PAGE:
Alison McGhee, book review, Kathi Appelt, Lauren Wolk, Maybe a Fox, To Kill a Mockingbird, Wolf Hollow, Writing

Wolf Hollow — a Review

Thought for the Day:
“To do the useful thing, to say the courageous thing, to contemplate the
beautiful thing: that is enough for one man’s life.”
~ T.S. Eliot ~

Gifts for My Writer Friends:
Steven Pressfield has a really interesting post HERE about writing out of sequence. I never would have thought of doing this, but now maybe I will.

The Editor’s Blog always has great stuff. The post HERE on reviving scenes with verbs is really terrific.  

HERE are writing tips from 50 famous authors. Some good stuff and some that seems silly. 

When last we met, I promised a gently-read hardback of Maybe a Fox by Kathi Appelt and Alison McGhee to one of you. This week’s winner is books4learning. I don’t know the person’s real name, but you can see his/her blog HERE, and she/he is an educator and avid reader of children’s books. Congratulations, books4learning! I will get your book out this week. I have no giveaway this week, but I have a review of a terrific book, so I hope you will all keep reading.

I have had some adult books from the San Francisco Book Review I had to get through so haven’t anything lined up for a giveaway, but I did get to the library and finally knock one of the books off my TBR list that has been at the top for awhile. It is Wolf Hollow by Lauren Wolk. Goodness! What a wonderful book. I’m so glad I got to it. 

Lauren Wolk with her book Wolf Hollow

Annabelle lives with her parents, two younger brothers, her grandparents, and cranky Aunt Lily on a farm near a small town in Pennsylvania. It is 1943 with WWII raging across the ocean, but echoing even in America’s small towns. These are simple people and their lives are simple and comfortable. The children walk to school each day through Wolf Hollow, the little boys spurting ahead of Annabelle and leaving her walking on her own. Sometimes she sees Toby in the fields as she’s walking. He’s an odd fellow who lives in the hills, seldom talks or interacts with anyone, and lives in an old smokehouse. But Annabelle has always known he is a good person and has never been afraid of him.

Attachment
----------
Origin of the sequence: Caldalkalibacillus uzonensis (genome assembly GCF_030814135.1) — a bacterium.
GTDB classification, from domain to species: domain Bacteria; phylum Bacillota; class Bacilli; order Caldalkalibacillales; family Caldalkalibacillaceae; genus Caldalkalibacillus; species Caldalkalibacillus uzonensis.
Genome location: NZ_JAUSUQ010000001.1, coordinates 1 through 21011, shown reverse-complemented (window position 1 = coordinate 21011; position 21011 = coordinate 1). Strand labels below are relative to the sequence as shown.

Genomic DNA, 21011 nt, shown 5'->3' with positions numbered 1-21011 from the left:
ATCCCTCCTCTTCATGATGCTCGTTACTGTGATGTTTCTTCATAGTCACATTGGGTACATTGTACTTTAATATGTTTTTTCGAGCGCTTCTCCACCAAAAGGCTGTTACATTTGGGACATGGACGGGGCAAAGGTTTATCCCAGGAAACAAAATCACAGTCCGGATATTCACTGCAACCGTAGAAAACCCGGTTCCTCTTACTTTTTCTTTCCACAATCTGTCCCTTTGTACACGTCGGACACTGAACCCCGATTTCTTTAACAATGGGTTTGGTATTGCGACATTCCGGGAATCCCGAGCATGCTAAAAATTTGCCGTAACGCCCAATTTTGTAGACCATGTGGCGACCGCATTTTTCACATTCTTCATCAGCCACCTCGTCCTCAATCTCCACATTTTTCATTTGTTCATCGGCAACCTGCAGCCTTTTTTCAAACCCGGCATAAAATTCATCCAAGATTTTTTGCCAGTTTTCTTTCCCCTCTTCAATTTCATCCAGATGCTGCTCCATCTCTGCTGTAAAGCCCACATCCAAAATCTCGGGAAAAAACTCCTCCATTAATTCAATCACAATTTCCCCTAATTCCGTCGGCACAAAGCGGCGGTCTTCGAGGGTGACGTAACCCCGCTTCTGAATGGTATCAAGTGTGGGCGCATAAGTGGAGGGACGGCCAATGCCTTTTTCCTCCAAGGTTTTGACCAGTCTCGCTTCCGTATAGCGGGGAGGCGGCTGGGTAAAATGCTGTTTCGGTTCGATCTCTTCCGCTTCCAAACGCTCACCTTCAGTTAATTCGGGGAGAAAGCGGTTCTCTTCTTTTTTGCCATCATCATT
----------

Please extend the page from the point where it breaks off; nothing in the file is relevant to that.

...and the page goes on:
One day a new girl shows up as Annabelle is walking to school and threatens Annabelle. He name is Betty and she is clearly a bully. But Annabelle says nothing to anyone and decides to handle this on her own. She hears that Betty has been sent to live with her grandparents because she is incorrigible, a word new to Annabelle, but one she soon understands. Betty’s behavior escalates and she curries favor with a boy named Andy to assists her in some of her more nefarious escapades. But when Annabelle’s little brother James is injured by one of Betty and Andy’s nasty tricks, Annabelle nows she must get help in stopping her. Betty turns everything around on Annabelle and soon the town is divided. Things get even worse as Annabelle’s best friend Ruth is terribly hurt, and Betty claims the deed was done by Toby. And when Betty disappears, Toby is immediately suspected. How much worse can it get? 

This book should be very high on everyone’s TBR list. It is certainly one of the best I have read in a very long time. It reminds me in many ways of To Kill a Mockingbird, and I can’t think of much higher praise than that. The writing is amazing. The story and characters and setting are a perfect confluence for a most memorable book, one that should become an instant classic. Even though this is marketed as a middle-grade book, it should be much more widely read than that. Get this book. Read it. And do it soon. It’s just so good!

While I don’t have a giveaway this week, I will have one next week, so please come back. If you are reading this in your email, click HERE to go to the blog so you can leave a comment. 

Don’t forget to check out Shannon Messenger’s wonderful blog HERE for many more Marvelous Middle-Grade Monday reviews and giveaways.

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